Analysis of Hiberno-English in the Early Novels of Patrick Macgill
|Author: ||Amador-Moreno, Carolina P.|
This study is a linguistic analysis of two novels by the early twentieth-century Donegal writer Patrick MacGill. Both Children of the Dead End and The Rat Pit enjoyed great popularity in England and the USA, though not in Ireland itself, where they were not so well received. From a linguistic point of view, these two novels form a particularly interesting source of data for the study of the dialectal variety known as Hiberno-English (or Irish English), as the author purports to give an accurate portrayal of the types of English spoken in Donegal in a period of ongoing bilingualism and language shift from Irish to English.
Chapter 1 contains an introduction to the author’s biographical, literary and linguistic background. This is supplemented with a description of the English of Donegal. Chapter 2 is devoted to an analysis of the syntax and grammar of the two novels, such as the use of the definite article, the reflexive pronoun or the cleft sentence, among other features. Chapter 3 pays special attention to the vocabulary found in the novels. The grammatical, syntactic and lexical features analyzed here are heavily influenced by the Irish language and bear striking similarities with the type of structures produced by second language learners, which allows us to look at this variety of English in a different light. This work will appeal to scholars interested in Irish English, languages in contact and Irish Literature in English.
“This book is the first study to apply the tools of linguistic analysis to the work of the Donegal writer Patrick MacGill. As such, it is a highly significant intervention into the genre of the Irish novel, and also into the broader area of Irish Studies ... Although the novels examined evidently do not contain instances of all the linguistic utterances that might be typical of this variety, there are sufficient features selected by the author in his rendering of his own speech, and that of his contemporaries, to provide interesting insights into the linguistic situation of Donegal during the first half of his lifetime. In this sense, as a “fully native speaker” of this variety, MacGill’s work may serve to enrich existing accounts not only of the English of Donegal, but of Hiberno-English in general ... This is a well-written, well-constructed and well argued study and is a significant intervention into this field by a scholar from whom I’m sure we will be hearing a lot more on this topic in the future.” – (from the Foreword) Dr. Eugene O’Brien, Mary Immaculate College, Limerick, Ireland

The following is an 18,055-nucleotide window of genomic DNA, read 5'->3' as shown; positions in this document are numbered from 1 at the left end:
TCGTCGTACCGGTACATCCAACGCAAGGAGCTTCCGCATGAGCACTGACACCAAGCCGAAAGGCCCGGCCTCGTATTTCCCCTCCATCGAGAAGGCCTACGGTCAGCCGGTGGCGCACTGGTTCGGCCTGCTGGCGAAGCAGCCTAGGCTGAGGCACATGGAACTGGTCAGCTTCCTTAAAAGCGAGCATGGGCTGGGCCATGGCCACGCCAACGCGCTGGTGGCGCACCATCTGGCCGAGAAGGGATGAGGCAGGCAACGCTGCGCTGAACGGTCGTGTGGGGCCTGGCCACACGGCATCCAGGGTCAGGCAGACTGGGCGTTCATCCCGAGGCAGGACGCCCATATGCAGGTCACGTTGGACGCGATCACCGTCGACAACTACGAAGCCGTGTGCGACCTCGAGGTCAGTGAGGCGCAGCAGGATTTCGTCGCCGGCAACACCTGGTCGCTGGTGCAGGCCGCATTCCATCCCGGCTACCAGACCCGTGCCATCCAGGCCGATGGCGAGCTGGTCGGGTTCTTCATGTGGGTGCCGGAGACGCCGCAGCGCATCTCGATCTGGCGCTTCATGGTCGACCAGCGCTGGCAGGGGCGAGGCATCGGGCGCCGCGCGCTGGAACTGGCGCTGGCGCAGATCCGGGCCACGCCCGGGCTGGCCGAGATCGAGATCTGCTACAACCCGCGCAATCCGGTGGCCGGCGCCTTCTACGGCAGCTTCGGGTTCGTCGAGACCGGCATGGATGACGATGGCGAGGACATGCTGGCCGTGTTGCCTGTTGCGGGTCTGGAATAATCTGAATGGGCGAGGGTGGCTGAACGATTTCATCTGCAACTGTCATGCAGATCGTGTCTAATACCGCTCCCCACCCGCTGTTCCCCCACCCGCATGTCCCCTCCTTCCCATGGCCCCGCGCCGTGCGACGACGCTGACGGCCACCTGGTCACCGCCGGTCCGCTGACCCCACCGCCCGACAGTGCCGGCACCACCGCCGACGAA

“Dr. Amador Moreno’s approach is beautifully simple and methodical. Taking account of research in second language acquisition, language contact and Hiberno-English, she explores MacGill's use of a large number of syntactic structures - the definite article, reflexives, progressive and habitual aspect, the perfect, clefting and topicalization, word order in embedded questions, subordinating and, and Hiberno-English discourse markers like sure and troth ... Dr. Amador Moreno’s treatment of the lexical features is, once again, carefully and painstakingly detailed, charting the possible Irish, English and Scottish origins of the dialect vocabulary used by MacGill against the backdrop of what seems to be a total overview of the scholarly literature on the subject ... The book will be useful for literary scholars working on Irish literature in general who feel the need for an accessible, readable and highly reliable work on Hiberno-English, and of course, for MacGill scholarship in particular. It will be essential reading for anyone with an interest in literary representations of Hiberno-English and the documentation of Hiberno-English usage before the age of recording equipment.” – Dr. Kevin McCafferty University of Tromsø, Norway
“ ... This book is an original, ground-breaking, creative monograph which defines, discusses, and analyses the novelist’s distinctive use of Donegal Hiberno-English. The author’s felicitous decision to deal with his lexicon under different headings (Landscape, Clothing, and the like) has resulted in an important study which will be useful for literary scholars, lexicographers, the general reader, and also social historians of the turbulent period which forms the character of his novels, especially the early works, on which the present study concentrates.” – Professor Terrence P. Dolan, University College Dublin, Ireland
Table of Contents
Preface by Eugene O'Brien
List of Abbreviations
2. Biographical, Literary and Linguistic Background of Patrick MacGill
3. The Grammar and Syntax of the Novels
4. The Lexicon of the Novels